Interesting to see the Economist linking the UK's dire productivity numbers with the so-called "housing crisis". Good also to see them (once again IIRC) putting the knife into the ridiculous London Green-belt (enough green-belt within Greater London to build "1.6m houses at average densities").

I think they're wrong about just "freeing the market". The house-building market is a creature of policy and will respond to the incentives that flow from the state. It may not have to be like that, but it definitely is exactly like that and a lot of things would have to change before it could be said that that description was off the mark.

Theres not that many, just better connected then the non owners. For the moment.

 

 

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17 hours ago, Social Justice League said:

Not everyone wants to be a mortgage slave.

Many, many working people just want cheap rented accommodation with secure tenure.

Nothing wrong with that, as everyone should have the choice, rather than being forced to pay the banks thousands in interest payments on a huge mortgage just to get shelter from the rain.

 

The current housing market is disgusting and completely corrupt imo.

I agree, it is disgusting that someone can get off a plane and be given housing that others cannot afford.  Other EU countries don't feel the need to do this with us, so why are we so generous.

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18 hours ago, RentingForever said:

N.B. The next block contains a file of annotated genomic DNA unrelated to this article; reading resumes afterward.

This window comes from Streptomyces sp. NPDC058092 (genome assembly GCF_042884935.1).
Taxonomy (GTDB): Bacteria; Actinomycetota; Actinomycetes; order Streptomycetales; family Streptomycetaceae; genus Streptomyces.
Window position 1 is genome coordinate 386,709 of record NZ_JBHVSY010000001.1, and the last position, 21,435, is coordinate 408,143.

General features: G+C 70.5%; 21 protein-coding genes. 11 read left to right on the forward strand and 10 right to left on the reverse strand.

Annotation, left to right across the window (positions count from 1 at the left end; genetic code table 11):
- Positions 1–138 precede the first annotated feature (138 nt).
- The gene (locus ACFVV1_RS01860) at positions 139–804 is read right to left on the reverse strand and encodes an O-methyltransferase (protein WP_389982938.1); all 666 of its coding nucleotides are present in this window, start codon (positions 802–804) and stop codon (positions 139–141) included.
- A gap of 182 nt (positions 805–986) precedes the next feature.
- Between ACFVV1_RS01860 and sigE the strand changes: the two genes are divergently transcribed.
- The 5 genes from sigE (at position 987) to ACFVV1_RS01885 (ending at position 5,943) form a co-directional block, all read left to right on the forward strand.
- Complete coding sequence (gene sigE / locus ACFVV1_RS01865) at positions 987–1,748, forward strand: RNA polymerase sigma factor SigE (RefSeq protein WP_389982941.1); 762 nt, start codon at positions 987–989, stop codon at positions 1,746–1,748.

My neighbours rent from the council. Very nice it is too: newly refurbished with a new kitchen, carpets, repainted. Problems are fixed quickly. And the rent is much less than mine.

Yes, I do aspire to that.

Me, too. What's wrong with renting from the council? Or a housing association. A friend of mine in her seventies has a lovely little housing association flat - nothing fru-fru but well-built, clean and warm, for a reasonable rent, it's magic. Would much rather that than renting from a bank or private landlord. Isn't all most of us want a secure roof over our head? So sick of living in an economy in which it has become the ambition of a lifetime to have a secure home. I'm sure the ludicrous status quo suits Economist readers very well, so it's  bound to publish things like that, completely out of touch.

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19 hours ago, Social Justice League said:

Quote -

"Mr Corbyn says the answer is a huge expansion of public housing, like the one in the Wilson and Callaghan governments in the 1970s. This would be expensive, especially if such housing was let at below-market rates. And few Britons aspire to rent from the council for life."

 

Who says few Britons aspire to rent from the council for life?

We are still seeing this nonsense about everyone aspiring to better, when it's this that got us into the current mess in the first place.

 

I am fine with this as long as certain groups in the UK don't go on a mass breeding program while unemployed to get one.

If one of the prerequisites was at least 40 hours of work per work coming into a household with some form of payment for the rent out of their own pocket then it's good with me.

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4 minutes ago, wotsthat said:

I am fine with this as long as certain groups in the UK don't go on a mass breeding program while unemployed to get one.

If one of the prerequisites was at least 40 hours of work per work coming into a household with some form of payment for the rent out of their own pocket then it's good with me.

To be honest at the moment not working and not paying seems to help more than doing so.

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35 minutes ago, North London Rent Girl said: